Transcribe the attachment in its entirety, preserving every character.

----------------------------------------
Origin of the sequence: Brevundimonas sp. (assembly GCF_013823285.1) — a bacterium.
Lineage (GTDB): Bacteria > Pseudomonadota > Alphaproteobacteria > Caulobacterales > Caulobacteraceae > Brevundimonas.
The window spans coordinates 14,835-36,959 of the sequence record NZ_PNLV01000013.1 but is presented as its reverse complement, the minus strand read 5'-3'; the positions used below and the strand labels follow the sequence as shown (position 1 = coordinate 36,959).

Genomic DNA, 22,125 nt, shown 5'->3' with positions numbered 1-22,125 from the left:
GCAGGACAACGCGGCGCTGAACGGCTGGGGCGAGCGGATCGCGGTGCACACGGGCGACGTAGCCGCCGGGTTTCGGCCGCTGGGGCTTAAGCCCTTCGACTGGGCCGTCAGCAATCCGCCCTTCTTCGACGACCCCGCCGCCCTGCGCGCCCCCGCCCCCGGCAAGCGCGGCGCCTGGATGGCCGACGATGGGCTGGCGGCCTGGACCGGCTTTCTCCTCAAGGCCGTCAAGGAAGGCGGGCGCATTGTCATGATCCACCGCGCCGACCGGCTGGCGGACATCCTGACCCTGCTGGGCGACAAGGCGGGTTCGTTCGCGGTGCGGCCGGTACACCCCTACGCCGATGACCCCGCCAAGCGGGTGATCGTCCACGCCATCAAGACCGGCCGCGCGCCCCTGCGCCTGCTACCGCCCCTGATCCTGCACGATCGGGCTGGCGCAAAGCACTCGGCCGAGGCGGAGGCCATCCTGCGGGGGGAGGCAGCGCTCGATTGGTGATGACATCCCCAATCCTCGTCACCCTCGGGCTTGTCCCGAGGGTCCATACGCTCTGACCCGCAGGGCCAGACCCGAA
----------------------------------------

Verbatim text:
Origin of the sequence: Brevundimonas sp. (assembly GCF_013823285.1) — a bacterium.
Lineage (GTDB): Bacteria > Pseudomonadota > Alphaproteobacteria > Caulobacterales > Caulobacteraceae > Brevundimonas.
The window spans coordinates 14,835-36,959 of the sequence record NZ_PNLV01000013.1 but is presented as its reverse complement, the minus strand read 5'-3'; the positions used below and the strand labels follow the sequence as shown (position 1 = coordinate 36,959).

Genomic DNA, 22,125 nt, shown 5'->3' with positions numbered 1-22,125 from the left:
GCAGGACAACGCGGCGCTGAACGGCTGGGGCGAGCGGATCGCGGTGCACACGGGCGACGTAGCCGCCGGGTTTCGGCCGCTGGGGCTTAAGCCCTTCGACTGGGCCGTCAGCAATCCGCCCTTCTTCGACGACCCCGCCGCCCTGCGCGCCCCCGCCCCCGGCAAGCGCGGCGCCTGGATGGCCGACGATGGGCTGGCGGCCTGGACCGGCTTTCTCCTCAAGGCCGTCAAGGAAGGCGGGCGCATTGTCATGATCCACCGCGCCGACCGGCTGGCGGACATCCTGACCCTGCTGGGCGACAAGGCGGGTTCGTTCGCGGTGCGGCCGGTACACCCCTACGCCGATGACCCCGCCAAGCGGGTGATCGTCCACGCCATCAAGACCGGCCGCGCGCCCCTGCGCCTGCTACCGCCCCTGATCCTGCACGATCGGGCTGGCGCAAAGCACTCGGCCGAGGCGGAGGCCATCCTGCGGGGGGAGGCAGCGCTCGATTGGTGATGACATCCCCAATCCTCGTCACCCTCGGGCTTGTCCCGAGGGTCCATACGCTCTGACCCGCAGGGCCAGACCCGAA